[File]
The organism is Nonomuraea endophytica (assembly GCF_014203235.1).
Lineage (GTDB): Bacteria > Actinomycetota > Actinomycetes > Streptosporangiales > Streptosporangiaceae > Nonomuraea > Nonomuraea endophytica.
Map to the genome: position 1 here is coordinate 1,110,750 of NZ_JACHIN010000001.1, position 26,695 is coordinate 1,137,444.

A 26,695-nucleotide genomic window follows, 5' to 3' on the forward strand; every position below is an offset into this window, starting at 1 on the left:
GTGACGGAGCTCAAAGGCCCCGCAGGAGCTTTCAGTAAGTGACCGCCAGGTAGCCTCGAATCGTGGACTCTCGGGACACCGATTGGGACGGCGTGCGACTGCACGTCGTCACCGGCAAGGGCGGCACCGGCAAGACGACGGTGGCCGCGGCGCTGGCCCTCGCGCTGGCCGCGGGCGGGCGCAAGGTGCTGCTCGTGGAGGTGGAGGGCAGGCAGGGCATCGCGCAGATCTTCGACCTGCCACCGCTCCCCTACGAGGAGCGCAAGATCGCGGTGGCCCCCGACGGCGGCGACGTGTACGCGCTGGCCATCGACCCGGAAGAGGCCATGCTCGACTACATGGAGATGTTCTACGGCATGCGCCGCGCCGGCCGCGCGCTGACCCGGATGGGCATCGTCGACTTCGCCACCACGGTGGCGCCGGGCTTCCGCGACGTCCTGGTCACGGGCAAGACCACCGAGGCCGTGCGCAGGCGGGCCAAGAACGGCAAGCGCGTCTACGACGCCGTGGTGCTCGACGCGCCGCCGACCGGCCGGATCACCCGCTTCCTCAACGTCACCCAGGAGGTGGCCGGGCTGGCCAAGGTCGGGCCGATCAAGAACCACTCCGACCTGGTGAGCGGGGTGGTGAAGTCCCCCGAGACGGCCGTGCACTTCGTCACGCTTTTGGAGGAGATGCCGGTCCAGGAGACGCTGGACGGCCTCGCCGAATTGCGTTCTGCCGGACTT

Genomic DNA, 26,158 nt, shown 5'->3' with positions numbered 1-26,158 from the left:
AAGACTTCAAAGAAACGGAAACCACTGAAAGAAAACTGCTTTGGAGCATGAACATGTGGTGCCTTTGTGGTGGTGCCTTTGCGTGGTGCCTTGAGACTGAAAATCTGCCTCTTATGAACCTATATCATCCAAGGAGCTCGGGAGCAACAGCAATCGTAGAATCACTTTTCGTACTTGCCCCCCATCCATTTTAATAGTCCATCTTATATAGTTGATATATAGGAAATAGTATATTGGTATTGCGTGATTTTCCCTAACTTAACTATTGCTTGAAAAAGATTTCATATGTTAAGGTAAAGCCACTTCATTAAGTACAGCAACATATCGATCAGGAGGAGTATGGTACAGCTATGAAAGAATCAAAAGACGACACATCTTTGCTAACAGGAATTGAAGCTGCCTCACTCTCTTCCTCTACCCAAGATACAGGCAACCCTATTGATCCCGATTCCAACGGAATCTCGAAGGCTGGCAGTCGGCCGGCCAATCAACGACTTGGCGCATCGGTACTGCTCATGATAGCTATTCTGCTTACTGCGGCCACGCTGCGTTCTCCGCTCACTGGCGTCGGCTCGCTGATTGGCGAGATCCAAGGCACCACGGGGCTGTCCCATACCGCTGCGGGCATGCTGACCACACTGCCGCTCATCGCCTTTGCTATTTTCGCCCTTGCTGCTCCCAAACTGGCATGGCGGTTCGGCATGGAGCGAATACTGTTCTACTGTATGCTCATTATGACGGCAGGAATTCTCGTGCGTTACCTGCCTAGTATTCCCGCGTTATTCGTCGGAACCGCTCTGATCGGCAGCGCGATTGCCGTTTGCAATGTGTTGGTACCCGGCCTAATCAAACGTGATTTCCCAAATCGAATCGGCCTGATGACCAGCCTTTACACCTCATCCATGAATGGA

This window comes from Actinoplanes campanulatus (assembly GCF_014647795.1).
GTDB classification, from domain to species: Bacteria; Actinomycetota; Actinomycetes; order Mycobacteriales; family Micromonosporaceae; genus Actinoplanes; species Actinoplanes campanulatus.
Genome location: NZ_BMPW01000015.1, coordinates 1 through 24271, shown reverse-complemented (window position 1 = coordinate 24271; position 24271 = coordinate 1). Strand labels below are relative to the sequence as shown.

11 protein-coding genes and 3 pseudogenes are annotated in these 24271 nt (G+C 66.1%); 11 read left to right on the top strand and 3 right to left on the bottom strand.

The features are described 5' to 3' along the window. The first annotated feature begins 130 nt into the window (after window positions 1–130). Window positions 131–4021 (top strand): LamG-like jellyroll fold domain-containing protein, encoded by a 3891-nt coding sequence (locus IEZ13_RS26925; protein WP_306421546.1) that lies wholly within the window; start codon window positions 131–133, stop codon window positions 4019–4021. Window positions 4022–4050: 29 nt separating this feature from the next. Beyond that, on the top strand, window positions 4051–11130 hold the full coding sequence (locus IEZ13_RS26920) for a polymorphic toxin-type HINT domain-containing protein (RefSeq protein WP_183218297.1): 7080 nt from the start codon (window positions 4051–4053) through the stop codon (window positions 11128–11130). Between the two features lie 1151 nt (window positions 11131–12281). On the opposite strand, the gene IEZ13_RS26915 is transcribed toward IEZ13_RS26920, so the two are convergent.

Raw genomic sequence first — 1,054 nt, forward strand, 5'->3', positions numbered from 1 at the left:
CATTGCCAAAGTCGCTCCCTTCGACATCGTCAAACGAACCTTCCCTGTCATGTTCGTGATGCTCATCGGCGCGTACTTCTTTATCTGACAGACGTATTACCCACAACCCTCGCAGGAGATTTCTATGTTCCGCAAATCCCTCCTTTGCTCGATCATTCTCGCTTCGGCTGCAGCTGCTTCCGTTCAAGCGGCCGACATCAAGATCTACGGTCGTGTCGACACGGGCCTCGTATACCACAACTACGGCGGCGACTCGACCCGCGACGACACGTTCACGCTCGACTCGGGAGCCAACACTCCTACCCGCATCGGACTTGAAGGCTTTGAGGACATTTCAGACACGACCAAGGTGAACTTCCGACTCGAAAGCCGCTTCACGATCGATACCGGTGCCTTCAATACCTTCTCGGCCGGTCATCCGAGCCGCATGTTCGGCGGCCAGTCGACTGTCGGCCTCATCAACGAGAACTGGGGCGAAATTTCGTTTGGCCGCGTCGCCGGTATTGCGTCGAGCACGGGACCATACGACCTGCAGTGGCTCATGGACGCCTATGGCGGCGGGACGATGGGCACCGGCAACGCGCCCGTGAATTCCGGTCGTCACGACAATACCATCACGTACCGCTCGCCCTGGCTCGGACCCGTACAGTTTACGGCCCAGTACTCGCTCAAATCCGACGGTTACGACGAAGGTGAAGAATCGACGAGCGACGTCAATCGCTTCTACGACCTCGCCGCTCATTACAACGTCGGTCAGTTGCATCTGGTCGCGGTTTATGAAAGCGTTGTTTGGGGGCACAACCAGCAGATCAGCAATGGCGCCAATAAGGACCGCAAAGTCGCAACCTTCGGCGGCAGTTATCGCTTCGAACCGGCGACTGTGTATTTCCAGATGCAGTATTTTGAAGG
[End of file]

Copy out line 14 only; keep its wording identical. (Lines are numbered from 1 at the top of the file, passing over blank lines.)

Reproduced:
CATTGCCAAAGTCGCTCCCTTCGACATCGTCAAACGAACCTTCCCTGTCATGTTCGTGATGCTCATCGGCGCGTACTTCTTTATCTGACAGACGTATTACCCACAACCCTCGCAGGAGATTTCTATGTTCCGCAAATCCCTCCTTTGCTCGATCATTCTCGCTTCGGCTGCAGCTGCTTCCGTTCAAGCGGCCGACATCAAGATCTACGGTCGTGTCGACACGGGCCTCGTATACCACAACTACGGCGGCGACTCGACCCGCGACGACACGTTCACGCTCGACTCGGGAGCCAACACTCCTACCCGCATCGGACTTGAAGGCTTTGAGGACATTTCAGACACGACCAAGGTGAACTTCCGACTCGAAAGCCGCTTCACGATCGATACCGGTGCCTTCAATACCTTCTCGGCCGGTCATCCGAGCCGCATGTTCGGCGGCCAGTCGACTGTCGGCCTCATCAACGAGAACTGGGGCGAAATTTCGTTTGGCCGCGTCGCCGGTATTGCGTCGAGCACGGGACCATACGACCTGCAGTGGCTCATGGACGCCTATGGCGGCGGGACGATGGGCACCGGCAACGCGCCCGTGAATTCCGGTCGTCACGACAATACCATCACGTACCGCTCGCCCTGGCTCGGACCCGTACAGTTTACGGCCCAGTACTCGCTCAAATCCGACGGTTACGACGAAGGTGAAGAATCGACGAGCGACGTCAATCGCTTCTACGACCTCGCCGCTCATTACAACGTCGGTCAGTTGCATCTGGTCGCGGTTTATGAAAGCGTTGTTTGGGGGCACAACCAGCAGATCAGCAATGGCGCCAATAAGGACCGCAAAGTCGCAACCTTCGGCGGCAGTTATCGCTTCGAACCGGCGACTGTGTATTTCCAGATGCAGTATTTTGAAGG